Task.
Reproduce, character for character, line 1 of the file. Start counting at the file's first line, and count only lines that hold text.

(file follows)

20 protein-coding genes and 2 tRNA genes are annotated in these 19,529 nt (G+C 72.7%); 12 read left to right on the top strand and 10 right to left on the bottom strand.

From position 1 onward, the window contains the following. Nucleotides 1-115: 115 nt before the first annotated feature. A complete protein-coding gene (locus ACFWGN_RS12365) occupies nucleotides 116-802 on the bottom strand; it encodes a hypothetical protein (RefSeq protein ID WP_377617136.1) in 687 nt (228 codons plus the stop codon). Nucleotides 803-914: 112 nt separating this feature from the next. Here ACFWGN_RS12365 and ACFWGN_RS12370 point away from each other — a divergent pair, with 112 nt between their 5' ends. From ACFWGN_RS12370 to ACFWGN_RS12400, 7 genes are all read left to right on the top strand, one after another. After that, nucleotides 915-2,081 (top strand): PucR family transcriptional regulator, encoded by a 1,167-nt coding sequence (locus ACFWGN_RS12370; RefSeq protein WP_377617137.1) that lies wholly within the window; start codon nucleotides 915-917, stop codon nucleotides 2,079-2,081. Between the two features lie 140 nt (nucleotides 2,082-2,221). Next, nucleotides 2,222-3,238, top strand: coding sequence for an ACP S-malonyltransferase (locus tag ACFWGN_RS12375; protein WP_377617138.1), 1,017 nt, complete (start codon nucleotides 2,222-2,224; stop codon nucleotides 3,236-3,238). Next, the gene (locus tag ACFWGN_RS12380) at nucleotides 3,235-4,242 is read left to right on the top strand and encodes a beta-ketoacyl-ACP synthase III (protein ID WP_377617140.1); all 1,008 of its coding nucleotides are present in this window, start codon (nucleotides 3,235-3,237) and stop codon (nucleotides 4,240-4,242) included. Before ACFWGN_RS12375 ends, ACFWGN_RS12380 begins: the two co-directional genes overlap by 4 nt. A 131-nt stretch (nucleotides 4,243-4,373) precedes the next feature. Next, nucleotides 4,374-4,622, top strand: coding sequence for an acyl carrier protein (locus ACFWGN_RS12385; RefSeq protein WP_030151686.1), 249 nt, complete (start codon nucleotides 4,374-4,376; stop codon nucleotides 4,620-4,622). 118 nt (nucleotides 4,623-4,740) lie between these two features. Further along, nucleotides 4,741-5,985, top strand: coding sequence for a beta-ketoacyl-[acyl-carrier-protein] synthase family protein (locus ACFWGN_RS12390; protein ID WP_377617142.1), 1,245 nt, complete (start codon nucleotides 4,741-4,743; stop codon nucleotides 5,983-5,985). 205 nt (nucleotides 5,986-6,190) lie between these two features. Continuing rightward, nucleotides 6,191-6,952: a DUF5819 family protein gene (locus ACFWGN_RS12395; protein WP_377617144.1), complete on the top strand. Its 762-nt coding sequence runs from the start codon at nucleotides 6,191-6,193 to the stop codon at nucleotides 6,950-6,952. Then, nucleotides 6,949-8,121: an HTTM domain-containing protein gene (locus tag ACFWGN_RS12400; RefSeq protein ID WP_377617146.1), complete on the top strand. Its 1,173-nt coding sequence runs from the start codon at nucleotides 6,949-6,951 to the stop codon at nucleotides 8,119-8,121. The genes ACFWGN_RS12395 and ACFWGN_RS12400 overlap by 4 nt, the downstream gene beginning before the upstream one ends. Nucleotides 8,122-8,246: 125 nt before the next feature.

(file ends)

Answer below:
20 protein-coding genes and 2 tRNA genes are annotated in these 19,529 nt (G+C 72.7%); 12 read left to right on the top strand and 10 right to left on the bottom strand.